By Ralph T. Niemeyer
The German Green Party has come a long way from a pacifist anti – NATO anti – nuclear power movement to be now in the center of German politics. It began in 1983, when the West-German Green Party entered the Bundestag for the first time. Leaders such as former Bundeswehr General Gert Bastian and Petra Karin Kelly fiercely fought against NATO cruise missile deployment in West-Germany and were accused by conservatives, liberals and social democrats as to be financed by Moscow.
But, Joschka Fischer, once one of the most radical leftists and first minister of environment in a German federal state following the Chernobyl nuclear power accident, changed in office quite a bit, calling it the “march through the institutions” that eventually made him become the first ever green foreign minister of Germany in 1998 advocating German participation in NATO’s war over Kosovo in 1999 thus ending the self-imposed restriction of post – WWII Germany saying that one shouldn’t ever “let Auschwitz happen again”. It had been this brutal intellectual volt to employ the victims of the Holocaust for political gain that almost split the Green Party but in the end it became it’s new paradigm.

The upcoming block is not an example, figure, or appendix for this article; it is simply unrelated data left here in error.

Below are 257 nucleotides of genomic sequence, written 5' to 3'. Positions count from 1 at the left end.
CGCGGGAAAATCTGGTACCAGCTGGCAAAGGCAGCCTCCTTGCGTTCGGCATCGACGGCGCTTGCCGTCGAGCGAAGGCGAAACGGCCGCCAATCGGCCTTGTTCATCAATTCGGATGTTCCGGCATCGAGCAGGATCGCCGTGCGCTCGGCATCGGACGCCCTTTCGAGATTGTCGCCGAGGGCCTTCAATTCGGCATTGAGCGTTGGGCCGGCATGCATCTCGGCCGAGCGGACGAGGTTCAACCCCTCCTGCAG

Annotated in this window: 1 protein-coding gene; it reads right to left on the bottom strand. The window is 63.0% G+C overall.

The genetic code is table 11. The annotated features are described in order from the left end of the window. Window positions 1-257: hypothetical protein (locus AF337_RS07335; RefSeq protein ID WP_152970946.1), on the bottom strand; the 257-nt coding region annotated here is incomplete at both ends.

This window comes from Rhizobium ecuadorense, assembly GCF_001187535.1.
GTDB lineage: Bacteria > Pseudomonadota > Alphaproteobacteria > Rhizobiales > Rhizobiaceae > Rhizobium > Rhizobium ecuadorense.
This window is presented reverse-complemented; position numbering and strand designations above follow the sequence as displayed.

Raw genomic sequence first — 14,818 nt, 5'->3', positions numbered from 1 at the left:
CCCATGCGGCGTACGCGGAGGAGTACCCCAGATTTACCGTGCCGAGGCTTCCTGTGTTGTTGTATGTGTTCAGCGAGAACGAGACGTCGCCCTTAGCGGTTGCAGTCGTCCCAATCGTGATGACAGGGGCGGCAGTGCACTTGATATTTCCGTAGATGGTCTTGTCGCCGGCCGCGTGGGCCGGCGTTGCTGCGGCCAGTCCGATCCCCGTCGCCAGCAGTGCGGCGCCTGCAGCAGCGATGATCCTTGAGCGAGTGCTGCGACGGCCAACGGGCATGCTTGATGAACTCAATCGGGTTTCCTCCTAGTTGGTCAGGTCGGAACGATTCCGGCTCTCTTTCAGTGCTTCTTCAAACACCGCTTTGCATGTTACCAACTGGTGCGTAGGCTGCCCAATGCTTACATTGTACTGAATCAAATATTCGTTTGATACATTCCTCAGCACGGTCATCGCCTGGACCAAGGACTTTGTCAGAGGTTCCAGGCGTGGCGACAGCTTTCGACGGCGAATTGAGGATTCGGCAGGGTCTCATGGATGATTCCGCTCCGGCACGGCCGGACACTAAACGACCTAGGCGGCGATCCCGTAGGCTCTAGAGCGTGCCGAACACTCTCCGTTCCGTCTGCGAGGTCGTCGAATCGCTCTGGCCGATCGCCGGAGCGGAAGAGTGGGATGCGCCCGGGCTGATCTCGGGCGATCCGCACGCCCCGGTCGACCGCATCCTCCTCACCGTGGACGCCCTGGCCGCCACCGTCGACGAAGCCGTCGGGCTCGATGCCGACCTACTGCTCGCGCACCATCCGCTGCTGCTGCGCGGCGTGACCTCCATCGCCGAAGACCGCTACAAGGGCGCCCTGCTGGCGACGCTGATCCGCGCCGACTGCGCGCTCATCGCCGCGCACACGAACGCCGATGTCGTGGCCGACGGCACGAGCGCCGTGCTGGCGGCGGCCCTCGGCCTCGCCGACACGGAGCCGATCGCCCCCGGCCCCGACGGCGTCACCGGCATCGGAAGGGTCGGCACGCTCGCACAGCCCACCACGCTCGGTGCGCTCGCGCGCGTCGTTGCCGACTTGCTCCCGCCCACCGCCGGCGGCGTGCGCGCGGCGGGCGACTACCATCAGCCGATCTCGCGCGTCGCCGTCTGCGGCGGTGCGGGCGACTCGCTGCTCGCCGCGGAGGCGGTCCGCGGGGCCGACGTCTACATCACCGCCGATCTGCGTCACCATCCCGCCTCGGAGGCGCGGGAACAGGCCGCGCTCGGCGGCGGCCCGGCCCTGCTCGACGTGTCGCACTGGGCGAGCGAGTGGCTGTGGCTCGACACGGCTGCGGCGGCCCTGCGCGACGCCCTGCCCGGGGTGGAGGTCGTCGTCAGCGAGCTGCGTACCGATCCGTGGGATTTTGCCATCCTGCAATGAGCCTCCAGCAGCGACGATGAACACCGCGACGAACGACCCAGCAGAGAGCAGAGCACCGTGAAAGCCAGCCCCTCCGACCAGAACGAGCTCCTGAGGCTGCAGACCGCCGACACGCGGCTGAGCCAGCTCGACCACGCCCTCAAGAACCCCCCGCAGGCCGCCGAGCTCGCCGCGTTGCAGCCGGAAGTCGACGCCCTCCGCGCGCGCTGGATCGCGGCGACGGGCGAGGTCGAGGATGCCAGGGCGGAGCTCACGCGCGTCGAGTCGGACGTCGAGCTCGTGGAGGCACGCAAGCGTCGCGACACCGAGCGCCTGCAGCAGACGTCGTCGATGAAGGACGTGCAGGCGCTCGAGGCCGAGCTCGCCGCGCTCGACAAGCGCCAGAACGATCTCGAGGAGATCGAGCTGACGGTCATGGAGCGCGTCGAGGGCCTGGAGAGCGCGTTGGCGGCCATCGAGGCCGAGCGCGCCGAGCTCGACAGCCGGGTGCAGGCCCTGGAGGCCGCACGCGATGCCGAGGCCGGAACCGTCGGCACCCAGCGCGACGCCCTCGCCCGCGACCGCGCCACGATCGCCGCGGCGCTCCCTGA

By that time, Petra Kelly was already 7 years dead, killed by her life partner, Gert Bastian who committed suicide the same moment in despair over the course the party had taken. It can be assumed that Petra Kelly had agreed to her death.
Now, since Germany is preparing for a major political change after 16 years of the reign of Chancellor Angela Merkel, opinion polls suggest that Green “candidate for Chancellor” Annalena Baerbock could oust Mrs. Merkel by forming a coalition government with the Christian Conservative Union, the foreign policy shift of the Greens towards Russia becomes a controversy. The Greens 40 years after Petra Kelly are no longer in any business with Russia but rather the opposite. Green party co-chairman Robert Habeck demanded arms delivery to Ukraine in order to fight against pro-Russian seperatists in the Donbass region.
After even current foreign minister Heiko Maas, a social democrat who usually also is not shy to criticise Russia for the handling of the Navalny-case, denied approval for arms delivery to Kiev, Mr. Habeck clarified that he meant it should only be for “self-defense”.
The Leftist leader Sahra Wagenknecht immediately rebuked that by saying that it was against the German arms export law to send any weapons to crisis areas and that especially the fascist movements in Ukraine gave further reason also in lieu of the fact that German history was well and alive in that conflict meaning that the rise of the Bandera-commemorations were extremely worrisome.